Emotional triggers, such as stress, guilt, and loneliness, or environmental triggers, such as grocery shopping, media, and dieting, can cause binge eating episodes in individuals with binge eating disorder (BED).

BED is a mental health condition that causes someone to consume large amounts of food while feeling a lack of control over their eating behavior. Food cravings and compulsive eating may occur after exposure to certain triggers.

Triggers can vary from person to person, and not everyone with BED will experience the same triggers.

This article lists some of the different triggers of BED, advises how people can avoid them, and explains when and how to get help.

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Emotional triggers for BED are internal feelings, thoughts, or emotional states that can lead to binge eating episodes. Some potential emotional triggers for BED include:

  • Stress and anxiety: High levels of stress or anxiety, whether due to work, relationships, financial issues, or other life events, can trigger a person to compulsively eat to seek comfort and relieve stress.
  • Depression: Sadness, hopelessness, or a low mood can trigger compulsive eating if someone turns to food to elevate their mood temporarily.
  • Loneliness: Feelings of isolation or loneliness can lead to emotional eating, as individuals may use food to fill an emotional void.
  • Boredom: When individuals are bored, they may turn to food as a source of entertainment or a way to pass the time, even when they are not physically hungry.
  • Anger: A 2023 review suggests negative emotions, including anger, may trigger binge eating episodes in people with BED.
  • Guilt: Past binge eating episodes can result in feelings of guilt and shame, triggering further compulsive eating to cope with or escape from these emotions.
  • Trauma: People with a history of trauma or abuse may use binge eating to cope with unresolved emotional pain or as a means of self-soothing.
  • Low self-esteem: Low self-esteem and negative self-perceptions may increase the risk of developing BED and may lead to emotional triggers for BED.

Environmental triggers are external factors or situations in a person’s surroundings that can contribute to someone developing BED or exacerbate food cravings. Some potential environmental triggers include:

  • Availability of foods: The presence of readily accessible and tempting foods that are high in sugar, fat, and calories may be a significant trigger for binge eating episodes.
  • Social gatherings: Events, such as parties, family gatherings, holidays, and celebrations, often involve a surplus of food. The social pressure to eat, and the abundance of food, may trigger binge eating behaviors in some people.
  • Eating out: Dining at restaurants or fast-food establishments, where portions may be larger and food may be high in calories, can trigger overeating in people with BED.
  • Media: Food advertisements, cooking shows, or food-related media can stimulate cravings and trigger binge eating episodes.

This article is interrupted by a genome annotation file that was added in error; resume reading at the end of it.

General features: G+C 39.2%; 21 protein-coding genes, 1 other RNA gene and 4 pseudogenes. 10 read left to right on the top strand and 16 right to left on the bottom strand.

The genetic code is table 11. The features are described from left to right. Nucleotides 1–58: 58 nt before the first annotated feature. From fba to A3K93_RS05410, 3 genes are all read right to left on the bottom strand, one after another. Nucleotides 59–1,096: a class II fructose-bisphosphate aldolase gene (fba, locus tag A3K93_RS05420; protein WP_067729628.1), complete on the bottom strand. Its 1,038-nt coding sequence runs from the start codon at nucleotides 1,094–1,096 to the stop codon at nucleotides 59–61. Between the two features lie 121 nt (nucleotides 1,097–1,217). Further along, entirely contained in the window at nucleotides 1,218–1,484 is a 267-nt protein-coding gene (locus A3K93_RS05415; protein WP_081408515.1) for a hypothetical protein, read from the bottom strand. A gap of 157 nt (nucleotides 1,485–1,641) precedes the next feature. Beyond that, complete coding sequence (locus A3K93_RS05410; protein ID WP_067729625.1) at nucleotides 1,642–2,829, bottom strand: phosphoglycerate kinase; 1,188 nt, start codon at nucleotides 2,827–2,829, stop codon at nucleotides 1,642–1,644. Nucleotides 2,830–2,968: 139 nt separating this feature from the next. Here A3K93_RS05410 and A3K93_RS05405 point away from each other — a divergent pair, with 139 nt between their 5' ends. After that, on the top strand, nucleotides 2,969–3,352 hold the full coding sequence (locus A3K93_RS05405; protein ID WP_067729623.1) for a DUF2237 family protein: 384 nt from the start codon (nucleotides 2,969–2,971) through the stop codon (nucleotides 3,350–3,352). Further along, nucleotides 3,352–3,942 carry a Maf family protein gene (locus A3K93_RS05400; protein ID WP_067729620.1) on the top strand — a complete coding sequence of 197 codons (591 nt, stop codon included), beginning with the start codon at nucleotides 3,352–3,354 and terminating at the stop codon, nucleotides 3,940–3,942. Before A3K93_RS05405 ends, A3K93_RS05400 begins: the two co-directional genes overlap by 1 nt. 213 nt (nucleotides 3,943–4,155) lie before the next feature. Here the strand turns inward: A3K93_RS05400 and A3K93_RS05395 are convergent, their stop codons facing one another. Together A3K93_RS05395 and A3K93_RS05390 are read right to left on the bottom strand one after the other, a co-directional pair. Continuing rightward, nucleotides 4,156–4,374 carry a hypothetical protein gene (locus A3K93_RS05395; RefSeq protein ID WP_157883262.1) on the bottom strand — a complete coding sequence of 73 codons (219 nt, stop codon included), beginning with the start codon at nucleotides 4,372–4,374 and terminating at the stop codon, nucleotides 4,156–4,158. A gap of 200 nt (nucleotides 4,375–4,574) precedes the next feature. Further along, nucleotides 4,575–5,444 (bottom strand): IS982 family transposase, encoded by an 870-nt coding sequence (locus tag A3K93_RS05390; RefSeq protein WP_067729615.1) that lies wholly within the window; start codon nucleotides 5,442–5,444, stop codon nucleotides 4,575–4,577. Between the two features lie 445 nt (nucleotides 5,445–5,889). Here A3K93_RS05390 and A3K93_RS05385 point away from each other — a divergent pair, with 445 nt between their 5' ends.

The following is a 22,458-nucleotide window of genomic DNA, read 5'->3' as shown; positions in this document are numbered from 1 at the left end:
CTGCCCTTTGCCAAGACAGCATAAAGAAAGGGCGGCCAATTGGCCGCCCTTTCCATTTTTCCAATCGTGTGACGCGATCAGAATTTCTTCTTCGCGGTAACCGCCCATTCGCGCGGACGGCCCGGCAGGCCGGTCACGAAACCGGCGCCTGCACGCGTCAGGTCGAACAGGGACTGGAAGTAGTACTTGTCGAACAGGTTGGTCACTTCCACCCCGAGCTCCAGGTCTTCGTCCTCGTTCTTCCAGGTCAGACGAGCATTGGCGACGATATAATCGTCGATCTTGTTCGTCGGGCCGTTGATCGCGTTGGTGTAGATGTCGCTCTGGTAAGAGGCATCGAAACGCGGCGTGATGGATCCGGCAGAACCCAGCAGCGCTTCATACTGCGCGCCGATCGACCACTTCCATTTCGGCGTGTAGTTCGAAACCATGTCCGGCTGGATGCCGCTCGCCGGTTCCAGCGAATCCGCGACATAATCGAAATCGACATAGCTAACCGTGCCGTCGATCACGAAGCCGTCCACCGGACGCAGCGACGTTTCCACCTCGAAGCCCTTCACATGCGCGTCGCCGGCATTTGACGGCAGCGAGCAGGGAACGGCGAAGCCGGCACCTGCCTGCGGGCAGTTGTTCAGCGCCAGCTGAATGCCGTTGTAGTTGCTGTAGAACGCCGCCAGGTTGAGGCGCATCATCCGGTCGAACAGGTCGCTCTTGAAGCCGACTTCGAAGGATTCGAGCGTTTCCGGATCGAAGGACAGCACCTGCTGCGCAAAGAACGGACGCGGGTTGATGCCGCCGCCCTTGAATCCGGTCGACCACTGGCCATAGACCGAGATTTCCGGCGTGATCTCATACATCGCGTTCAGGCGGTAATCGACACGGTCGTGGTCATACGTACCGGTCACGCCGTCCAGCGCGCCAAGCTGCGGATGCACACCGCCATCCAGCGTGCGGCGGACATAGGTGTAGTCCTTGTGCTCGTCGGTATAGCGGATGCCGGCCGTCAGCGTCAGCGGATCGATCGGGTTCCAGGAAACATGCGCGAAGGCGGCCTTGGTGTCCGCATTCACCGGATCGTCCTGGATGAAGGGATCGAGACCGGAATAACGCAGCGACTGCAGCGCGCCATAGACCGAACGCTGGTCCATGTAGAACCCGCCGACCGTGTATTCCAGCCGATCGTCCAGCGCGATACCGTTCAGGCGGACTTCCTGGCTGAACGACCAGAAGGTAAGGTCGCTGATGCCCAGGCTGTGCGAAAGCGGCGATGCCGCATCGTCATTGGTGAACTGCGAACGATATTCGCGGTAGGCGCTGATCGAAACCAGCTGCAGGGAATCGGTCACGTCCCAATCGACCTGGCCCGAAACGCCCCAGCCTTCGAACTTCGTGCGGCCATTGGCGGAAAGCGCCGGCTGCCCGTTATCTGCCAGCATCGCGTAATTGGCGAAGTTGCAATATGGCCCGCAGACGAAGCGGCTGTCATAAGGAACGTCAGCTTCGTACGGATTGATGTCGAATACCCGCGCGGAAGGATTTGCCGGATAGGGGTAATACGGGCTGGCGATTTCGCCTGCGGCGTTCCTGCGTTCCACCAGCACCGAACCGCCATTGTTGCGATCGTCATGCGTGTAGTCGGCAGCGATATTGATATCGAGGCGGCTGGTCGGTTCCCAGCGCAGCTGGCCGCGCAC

• Food shopping: Grocery shopping while hungry or without a clear shopping list can lead to impulse purchases of binge-triggering foods.
  • Stocking the kitchen: Keeping large quantities of high calorie, binge-inducing foods at home can create an environment where it is easier to engage in binge eating. This includes hiding or hoarding food.
  • Late-night eating: People with BED may also have night eating syndrome or shared symptoms, which can cause someone to eat late at night or feel that they cannot sleep without eating.
  • Dieting: Short-term restrictive diets may contribute to cravings, which can trigger episodes of overeating when the diet finishes.
  • Eating patterns: Irregular eating patterns, such as skipping meals or going for long periods without eating, can lead to extreme hunger and increase vulnerability to binge eating.

The first step for someone with BED to avoid triggers is to become aware of their specific triggers. Keeping a journal can help someone record when and why they binge eat. This can help identify patterns and specific situations that precede the episodes.

If possible, people can avoid places, other people, or activities they know might trigger binge eating episodes.

When someone feels the compulsive urge to eat without any control, distracting themselves with alternative activities could help prevent a binge eating episode. This may include:

  • going for a walk
  • taking a bath
  • engaging in hobbies
  • exercising
  • journaling
  • talking with a friend

Establishing regular eating patterns with balanced meals and snacks throughout the day may also help people control the urge to binge eat.

Some people may also benefit from support groups or finding people with similar experiences when working to overcome BED. People in these support groups can share their tips for avoiding triggers.

Occasional overeating does not necessarily mean that someone has BED. However, if people have difficulty with overeating, they can speak with a healthcare professional to determine whether they have this condition.

Binge eating can link to physical health issues, such as obesity, diabetes, and high blood pressure, which doctors can also help treat and manage.

As well as avoiding triggers, treatment options for BED may include the following:

Binge eating disorder is a complex condition, and a person’s triggers can be multifaceted. Identifying and addressing these triggers is a crucial part of treatment.

If someone is experiencing BED, they should seek professional help from a mental health professional, therapist, or counselor specializing in eating disorders.

Treatment may include psychotherapy, including CBT, medication, support groups, and lifestyle changes.